Crown, or the slight bowing of a soundboard, is an essential principal behind a piano’s ability to have power and tone.
This crowning, or slight bowing of the soundboard, increases the amount of energy transferred from the piano strings through the bridge of the soundboard. Without the right amount of crown, a piano will lose volume, sound lifeless and flat, and the value of that piano diminishes greatly. Restoring crown typically means replacing the soundboard, which is costly and time consuming. In 1900, Richard Gertz developed a system, exclusively for Mason & Hamlin, that would permanently preserve the original power and tone of all Mason & Hamlin pianos throughout the life of the piano. The system is called the Mason & Hamlin Crown Retention System.
Outward Forces are exerted as a result of downbearing
Soundboards are made to be slightly bowed in the center. As piano strings are tightened to pitch, they push down on the bridge and soundboard, creating a downward force or downbearing which forces the soundboard outward at the rim. By the laws of physics, the outward force at the rim can be up to 8 times greater than the downbearing on the soundboard. In the drawing below, the downbearing is 800 lbs. This means that the outward forces, Force A and Force B, add up to 6400 lbs. pushing against the rim.
The Compressibility of High Quality Spruce
The strength of wood is related to the orientation of the wood grain. The side grain of wood is easily compressed, whereas the end grain of wood is not easily compressed. Mason & Hamlin uses these properties of wood as the basis for the Crown Retention System. Where the soundboard meets the rim, contact is made against the side grain. When downbearing is applied to the soundboard, the higher outward force pushes the soundboard against the rim, compressing that side grain. That compression causes the soundboard to lose crown.
The soundboard is supported underneath by spruce ribs, which are crowned the same degree as the soundboard and then glued to the soundboard. These ribs are typically cut so the durable end grain can make contact with the rim. The end grain resists compression so the rib is able to retain its original dimension and crown. The rib is then butted against the rim to support the soundboard.
Structural Strength of the Grand Piano
In a grand piano frame, posts, also called struts, are glued to the rim. Because the glue joint is a butt joint, it is strongest when the forces are pushing inward against the joint. However, the outward forces of the soundboard work against the joint. The rim has a tendency to spread very slightly.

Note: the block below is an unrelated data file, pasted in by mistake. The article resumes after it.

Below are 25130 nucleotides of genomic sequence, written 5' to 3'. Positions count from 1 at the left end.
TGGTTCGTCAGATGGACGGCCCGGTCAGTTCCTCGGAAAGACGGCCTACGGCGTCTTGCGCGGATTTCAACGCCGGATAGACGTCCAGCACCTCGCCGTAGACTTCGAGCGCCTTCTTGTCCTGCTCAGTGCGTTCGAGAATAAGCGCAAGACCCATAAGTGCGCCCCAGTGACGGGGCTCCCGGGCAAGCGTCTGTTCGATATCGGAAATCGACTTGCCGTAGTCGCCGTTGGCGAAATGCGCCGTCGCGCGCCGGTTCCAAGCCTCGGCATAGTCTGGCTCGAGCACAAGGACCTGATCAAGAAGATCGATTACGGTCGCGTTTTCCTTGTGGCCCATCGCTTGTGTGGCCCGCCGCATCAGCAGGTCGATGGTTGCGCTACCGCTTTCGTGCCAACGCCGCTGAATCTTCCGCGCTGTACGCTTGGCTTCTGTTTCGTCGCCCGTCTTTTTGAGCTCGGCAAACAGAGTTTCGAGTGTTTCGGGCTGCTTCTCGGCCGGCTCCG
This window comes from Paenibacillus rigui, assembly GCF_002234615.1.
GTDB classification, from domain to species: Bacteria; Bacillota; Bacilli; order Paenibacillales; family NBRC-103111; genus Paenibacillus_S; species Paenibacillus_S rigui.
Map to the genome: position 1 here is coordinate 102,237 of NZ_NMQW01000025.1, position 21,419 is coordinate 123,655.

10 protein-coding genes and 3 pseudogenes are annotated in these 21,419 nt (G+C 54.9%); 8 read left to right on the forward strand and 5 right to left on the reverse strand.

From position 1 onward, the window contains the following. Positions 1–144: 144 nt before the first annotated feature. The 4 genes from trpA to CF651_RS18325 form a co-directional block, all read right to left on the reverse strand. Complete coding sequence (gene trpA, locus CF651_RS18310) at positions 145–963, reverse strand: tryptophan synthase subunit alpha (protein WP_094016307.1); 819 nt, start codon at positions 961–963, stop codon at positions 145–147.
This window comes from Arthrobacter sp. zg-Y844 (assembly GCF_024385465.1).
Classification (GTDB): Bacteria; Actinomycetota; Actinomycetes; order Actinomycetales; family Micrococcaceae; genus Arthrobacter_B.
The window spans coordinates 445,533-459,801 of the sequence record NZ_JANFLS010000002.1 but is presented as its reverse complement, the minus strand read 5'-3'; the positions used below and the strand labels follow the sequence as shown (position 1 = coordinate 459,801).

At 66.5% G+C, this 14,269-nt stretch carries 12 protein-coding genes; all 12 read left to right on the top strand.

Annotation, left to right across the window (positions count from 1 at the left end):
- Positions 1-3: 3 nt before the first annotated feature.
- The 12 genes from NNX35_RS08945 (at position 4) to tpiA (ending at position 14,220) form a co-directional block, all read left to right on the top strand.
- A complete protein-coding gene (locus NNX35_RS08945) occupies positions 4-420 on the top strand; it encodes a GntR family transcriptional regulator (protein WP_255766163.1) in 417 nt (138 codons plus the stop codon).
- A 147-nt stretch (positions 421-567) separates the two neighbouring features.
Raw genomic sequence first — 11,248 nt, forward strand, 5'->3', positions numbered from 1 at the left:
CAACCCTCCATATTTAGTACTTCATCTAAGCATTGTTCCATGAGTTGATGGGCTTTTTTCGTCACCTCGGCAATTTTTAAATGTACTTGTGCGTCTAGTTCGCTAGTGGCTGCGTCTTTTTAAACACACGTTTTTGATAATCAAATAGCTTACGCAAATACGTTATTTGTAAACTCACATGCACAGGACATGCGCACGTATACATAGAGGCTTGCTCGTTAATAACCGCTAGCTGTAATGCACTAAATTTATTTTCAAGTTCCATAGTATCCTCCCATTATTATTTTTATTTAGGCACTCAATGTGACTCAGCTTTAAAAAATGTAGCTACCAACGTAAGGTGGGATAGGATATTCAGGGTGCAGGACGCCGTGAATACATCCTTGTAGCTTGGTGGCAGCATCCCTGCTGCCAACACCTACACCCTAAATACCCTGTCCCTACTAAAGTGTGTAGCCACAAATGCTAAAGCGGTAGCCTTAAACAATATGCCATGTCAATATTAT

Loss of Crown
A slight spreading of only 1/64” at the rim and/or compression of the soundboard will cause significant or total loss of crown in the soundboard. The only way to correct this condition would be to replace the esoundboard. This is a costly and time consuming task.
The Mason & Hamlin Crown Retention System Prevents These Problems From Occurring
Heavier and Stronger Rims
Because of its strenth and density, hard rock maple is the preferred wood to use in making the rims of a grand piano. Mason & Hamlin uses maple for its inner and outer rims. The inner rims are built to be 50% thicker than industry standards. This extra thickness gives the rims increased resistance to spreading and helps to preserve the crown of the soundboard, as well as giving the piano powerful tone and increased sound projection.
Mason & Hamlin inner rims are up to 50% thicker
Mason & Hamlin Rim
Other Companies' Rims:
The Mason & Hamlin Tension Resonator
The Mason & Hamlin Tension Resonator is a steel truss rod spider that is attached to the inner rim at precisely calculated points, adding strength and rigidity to the rim. The Tension Resonator locks the rim into its permanent shape, resisting the spreading forces of downbearing on the soundboard.
Stronger Soundboard and Ribs
Mason & Hamlin uses white spruce for its soundboards. White spruce provides a higher strength per weight ratio than the more widely used sitka spruce. This gives the white spruce soundboard better resistance to compression.
The inner rim is notched and the ribs are butted against the back of the notch in the rim. The ribs are positioned so the end grain is perpendicular, or square, to the grain of the rim. This grain orientation makes the resulting butt joint as strong as possible. Since butt joints are strongest when force is pushing against the joint, and since the spreading force of downbearing pushes the soundboard and ribs against the rim, the frame becomes extremely rigid. The ribs now support the soundboard and resist compression.
The spreading forces that result from downbearing are now controlled with thicker solid maple rims and the Tension Resonator. The compressing forces that result from downbearing are now controlled with strong white spruce soundboard supported by spruce ribs with the end grain butted square against a notched inner rim. The result is a piano that maintains its original power and tone, holds its resale value, and lasts for generations: a Mason & Hamlin piano.